This is an Android APK, so first up, we need to decode it. Since an APK is just a zip, we could just unzip it, but that leaves quite a few encoded files inside; so using Apktool is a better idea.

The app itself asks for 4 different passwords in 4 different stages, that keep getting harder.

Stage #1: Michael

The code for Michael is very easy to decypher; the only small hurdle is the hashCode() check. I whipped up a quick piece of Java to bruteforce that (turns out it’s “__”).

    private boolean checkPassword(String pw) {
        if (pw.isEmpty() || pw.length() != 12) {
            return false;
        boolean result = true;
        if (!pw.startsWith("M")) {
            result = false;
        if (pw.indexOf(89) != 1) {
            result = false;
        if (!pw.substring(2, 5).equals("PRS")) {
            result = false;
        if (!(pw.codePointAt(5) == 72 && pw.codePointAt(6) == 69)) {
            result = false;
        if (!(pw.charAt(7) == pw.charAt(8) && pw.substring(7, 9).hashCode() == 3040)) {
            result = false;
        if (pw.indexOf("FT") != 9) {
            result = false;
        if (pw.lastIndexOf(87) != pw.length() - 1) {
            return false;
        return result;

Simply reading through what the function does and writing the pieces out shows the password for this stage is MYPRSHE__FTW.

Stage #2: Brian

Brian gets a bit harder, it takes bits and pieces that need to be looked up in a few Android resource XMLs and the Android API documentation. Still, no biggy, see my annotations in the source below:

    private String asdjfnhaxshcvhuw(TextView d, ImageView p) {
        int a = d.getCurrentTextColor() & SupportMenu.USER_MASK; //  ffc0fefe & 0xffff = 0xfefe
        String z = d.getText().toString().split(" ")[4];         //Shrimp Poppers or Extreme Fajitas
        try {
            return dfysadf(
                "hashtag", //p.getTag().toString(),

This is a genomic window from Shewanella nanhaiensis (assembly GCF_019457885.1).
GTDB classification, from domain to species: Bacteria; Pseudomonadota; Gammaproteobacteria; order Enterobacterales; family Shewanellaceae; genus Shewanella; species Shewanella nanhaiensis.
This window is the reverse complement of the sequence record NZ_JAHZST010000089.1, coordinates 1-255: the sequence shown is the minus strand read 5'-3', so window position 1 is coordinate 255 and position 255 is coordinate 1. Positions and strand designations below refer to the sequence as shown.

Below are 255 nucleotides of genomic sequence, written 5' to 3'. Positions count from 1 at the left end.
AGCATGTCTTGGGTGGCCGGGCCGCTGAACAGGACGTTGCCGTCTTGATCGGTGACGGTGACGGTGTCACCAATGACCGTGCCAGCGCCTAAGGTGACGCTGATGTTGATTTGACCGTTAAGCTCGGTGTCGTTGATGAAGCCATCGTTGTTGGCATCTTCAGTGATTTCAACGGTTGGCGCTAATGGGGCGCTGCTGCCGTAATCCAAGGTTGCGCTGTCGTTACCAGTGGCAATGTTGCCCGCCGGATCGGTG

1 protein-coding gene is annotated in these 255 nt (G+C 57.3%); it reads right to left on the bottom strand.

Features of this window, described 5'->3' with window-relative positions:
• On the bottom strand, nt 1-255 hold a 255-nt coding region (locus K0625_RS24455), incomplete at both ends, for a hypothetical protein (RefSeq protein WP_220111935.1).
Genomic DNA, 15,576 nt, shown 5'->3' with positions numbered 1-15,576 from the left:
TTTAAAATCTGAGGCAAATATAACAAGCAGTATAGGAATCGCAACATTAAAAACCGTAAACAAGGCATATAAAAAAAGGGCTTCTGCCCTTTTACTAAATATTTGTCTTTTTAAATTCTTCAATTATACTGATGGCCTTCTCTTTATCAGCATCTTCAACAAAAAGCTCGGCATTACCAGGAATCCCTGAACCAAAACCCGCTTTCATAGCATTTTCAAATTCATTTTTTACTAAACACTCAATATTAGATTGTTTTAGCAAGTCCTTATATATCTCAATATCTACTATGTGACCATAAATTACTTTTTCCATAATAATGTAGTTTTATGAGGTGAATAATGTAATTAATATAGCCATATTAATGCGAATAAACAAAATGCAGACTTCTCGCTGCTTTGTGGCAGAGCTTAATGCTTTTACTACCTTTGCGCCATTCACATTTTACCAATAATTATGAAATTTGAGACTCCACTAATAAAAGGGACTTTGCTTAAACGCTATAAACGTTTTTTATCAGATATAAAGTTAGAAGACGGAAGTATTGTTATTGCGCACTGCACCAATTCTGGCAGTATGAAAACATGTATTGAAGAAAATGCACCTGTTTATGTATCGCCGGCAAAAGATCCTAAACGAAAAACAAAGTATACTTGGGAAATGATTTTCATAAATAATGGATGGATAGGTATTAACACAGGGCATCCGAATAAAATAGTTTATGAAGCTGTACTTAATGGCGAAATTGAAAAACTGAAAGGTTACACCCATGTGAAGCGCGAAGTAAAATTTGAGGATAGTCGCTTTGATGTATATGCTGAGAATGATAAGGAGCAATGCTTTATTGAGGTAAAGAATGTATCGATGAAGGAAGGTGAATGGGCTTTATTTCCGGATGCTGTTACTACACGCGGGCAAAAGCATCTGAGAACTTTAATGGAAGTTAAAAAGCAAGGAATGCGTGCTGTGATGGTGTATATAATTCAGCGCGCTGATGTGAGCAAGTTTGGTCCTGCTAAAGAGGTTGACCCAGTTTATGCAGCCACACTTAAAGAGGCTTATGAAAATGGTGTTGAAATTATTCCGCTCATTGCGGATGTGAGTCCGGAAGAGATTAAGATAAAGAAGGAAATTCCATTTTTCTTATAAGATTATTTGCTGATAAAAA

0xfefe, //a, 
                z, // array, 4 pieces, split by space - 0Shrimp 1Poppers 2or 3Extreme 4Fajitas
                // 128 = GET_META_DATA
                "cov"//getApplicationContext().getPackageManager().getApplicationInfo(getApplicationContext().getPackageName(), 128).metaData.getString("vdf"));
        } catch (NameNotFoundException e) {
            return null;

    private String dfysadf(String t, int p, String c, String y) {
        // hashtag_covfefe_Fajitas!        
        return String.format("%s_%s%x_%s!", new Object[]{t, y, Integer.valueOf(p), c});

So indeed, the second password is hashtag_covfefe_Fajitas! :)

Stage #3: Milton

Milton comes with string encryption through the Stapler.vutfs function. It decrypts a string based on an RC4-key that is derived from a word that is passed in the same function call. Also, it first wants you to pick a rating from a rating bar which needs to be set to 4, then it asks for a password.

It first builds the password string from a few decrypted strings which are then fed into Stapler.poserw, which turns out does a SHA1-hash which is then converted to a string.

The string generated from these encrypted strings in Milton.Uvasdf:

Milton.this.hild = Milton.this.hild + Stapler.vutfs("JP+98sTB4Zt6q8g=", 56, "State");
Milton.this.hild = Milton.this.hild + Stapler.vutfs("rh6HkuflHmw5Rw==", 96, "Chile");
Milton.this.hild = Milton.this.hild + Stapler.vutfs("+BNtTP/6", 118, "eagle");
Milton.this.hild = Milton.this.hild + Stapler.vutfs("oLLoI7X/jIp2+w==", 33, "wind");
Milton.this.hild = Milton.this.hild + Stapler.vutfs("w/MCnPD68xfjSCE=", 148, "river");

Decrypt to A rich man is nothing but a poor man with money., which is 10aea594831e0b42b956c578ef9a6d44ee39938d when SHA1’d. That’s our password.

By the way, here we already run into an interesting problem: the word wind is too short to derive an RC4-key from, since an RC4-key needs to be at least 40-bit. We’ll see how to solve that in the next stage (in this one the missing words were easy to guess).

Stage #4: Printer

Printer is definately the most annoying part because the code is pretty much obfuscated with lots of encrypted strings. As said in stage #3, some of the RC4-keys are too short to be used and the native Java RC4-engine does not allow for them! To solve this, I used an Online RC4 tool that does allow for shorter keys.